Researchers may have found a solution to improving fertility in women with obesity, following a successful trial in mice using diabetes medication to reduce blood glucose levels.
The University of Queensland study found the common type 2 diabetes medication, Dapagliflozin, altered reproductive hormones in obese mice, and could be the key to improving fertility in humans.
“After eight weeks of treatment, blood glucose levels in the mice normalised, body weight reduced, reproductive cycles recovered, and reproductive hormones and ovulation were largely restored, compared with mice that were not treated,” Professor Chen said.
“The drug we used – Dapagliflozin – is known for reducing blood glucose levels and improving other biomarkers of metabolic health, but its effects on reproductive health and fertility have yet to be fully investigated.
“Our findings suggest that normalising blood glucose metabolism with Dapagliflozin in obesity may be a promising route for restoring reproductive function, at the very least.”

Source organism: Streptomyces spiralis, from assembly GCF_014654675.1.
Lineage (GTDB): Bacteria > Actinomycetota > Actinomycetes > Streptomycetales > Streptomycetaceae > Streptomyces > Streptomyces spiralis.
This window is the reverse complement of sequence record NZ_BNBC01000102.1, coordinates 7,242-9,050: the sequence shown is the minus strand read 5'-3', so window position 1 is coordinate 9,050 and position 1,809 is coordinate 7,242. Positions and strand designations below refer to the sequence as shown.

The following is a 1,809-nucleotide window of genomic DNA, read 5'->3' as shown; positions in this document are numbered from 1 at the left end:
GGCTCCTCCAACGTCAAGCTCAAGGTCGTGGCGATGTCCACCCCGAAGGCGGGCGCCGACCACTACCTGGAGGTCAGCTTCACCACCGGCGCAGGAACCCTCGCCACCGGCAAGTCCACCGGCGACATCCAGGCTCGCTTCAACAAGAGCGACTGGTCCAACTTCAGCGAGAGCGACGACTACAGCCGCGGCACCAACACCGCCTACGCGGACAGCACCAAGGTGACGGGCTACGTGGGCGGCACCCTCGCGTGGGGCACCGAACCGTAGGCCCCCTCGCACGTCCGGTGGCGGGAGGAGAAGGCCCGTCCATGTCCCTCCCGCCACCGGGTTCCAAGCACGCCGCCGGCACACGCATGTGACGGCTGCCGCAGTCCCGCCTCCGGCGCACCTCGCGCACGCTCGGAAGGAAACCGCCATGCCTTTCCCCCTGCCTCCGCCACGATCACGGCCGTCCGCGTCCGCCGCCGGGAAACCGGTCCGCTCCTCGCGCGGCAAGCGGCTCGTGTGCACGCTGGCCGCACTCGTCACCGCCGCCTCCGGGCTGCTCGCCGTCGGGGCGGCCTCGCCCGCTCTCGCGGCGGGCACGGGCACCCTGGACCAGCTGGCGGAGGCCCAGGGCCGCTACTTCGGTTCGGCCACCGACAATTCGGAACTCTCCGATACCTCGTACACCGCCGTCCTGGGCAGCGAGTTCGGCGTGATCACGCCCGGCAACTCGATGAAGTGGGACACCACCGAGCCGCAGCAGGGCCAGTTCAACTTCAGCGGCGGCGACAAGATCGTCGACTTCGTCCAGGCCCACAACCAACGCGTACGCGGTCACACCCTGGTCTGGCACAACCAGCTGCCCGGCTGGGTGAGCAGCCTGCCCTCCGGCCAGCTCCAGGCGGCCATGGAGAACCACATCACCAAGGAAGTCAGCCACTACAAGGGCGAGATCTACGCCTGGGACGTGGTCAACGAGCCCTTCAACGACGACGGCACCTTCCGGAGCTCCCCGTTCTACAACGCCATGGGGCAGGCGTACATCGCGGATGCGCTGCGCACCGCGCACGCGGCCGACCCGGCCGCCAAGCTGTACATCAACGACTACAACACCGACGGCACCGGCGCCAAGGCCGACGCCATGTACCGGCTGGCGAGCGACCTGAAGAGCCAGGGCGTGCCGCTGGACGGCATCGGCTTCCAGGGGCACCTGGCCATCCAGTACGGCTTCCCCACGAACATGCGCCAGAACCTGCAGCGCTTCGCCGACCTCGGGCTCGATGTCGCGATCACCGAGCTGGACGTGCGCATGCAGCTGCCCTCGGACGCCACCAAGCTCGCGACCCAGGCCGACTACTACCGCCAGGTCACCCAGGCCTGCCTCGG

Many women with obesity experience fertility issues and altered levels of reproductive hormones, and Professor Chen said this might be linked to changes in energy metabolism, which altered reproductive hormone levels and disrupted the menstrual cycle and ovulation.
“People with obesity also have a greater risk of developing type 2 diabetes and often have high blood glucose levels, as well as other metabolic changes, which further complicates matters,” he said.
“Findings from this study in mice shows that Dapagliflozin has the potential to improve fertility in women when no other successful therapy is currently available. Such treatment could then go onto improving quality of life for many women.
“Our findings are encouraging, but much more work needs to be done to confirm that these findings can be replicated in women.”
Researchers will now investigate the therapeutic benefits of using Dapagliflozin to improve reproductive function by examining molecular pathways in women’s reproductive systems.
This study is published in the Journal of Endocrinology. (DOI: 10.1530/JOE-21-0449)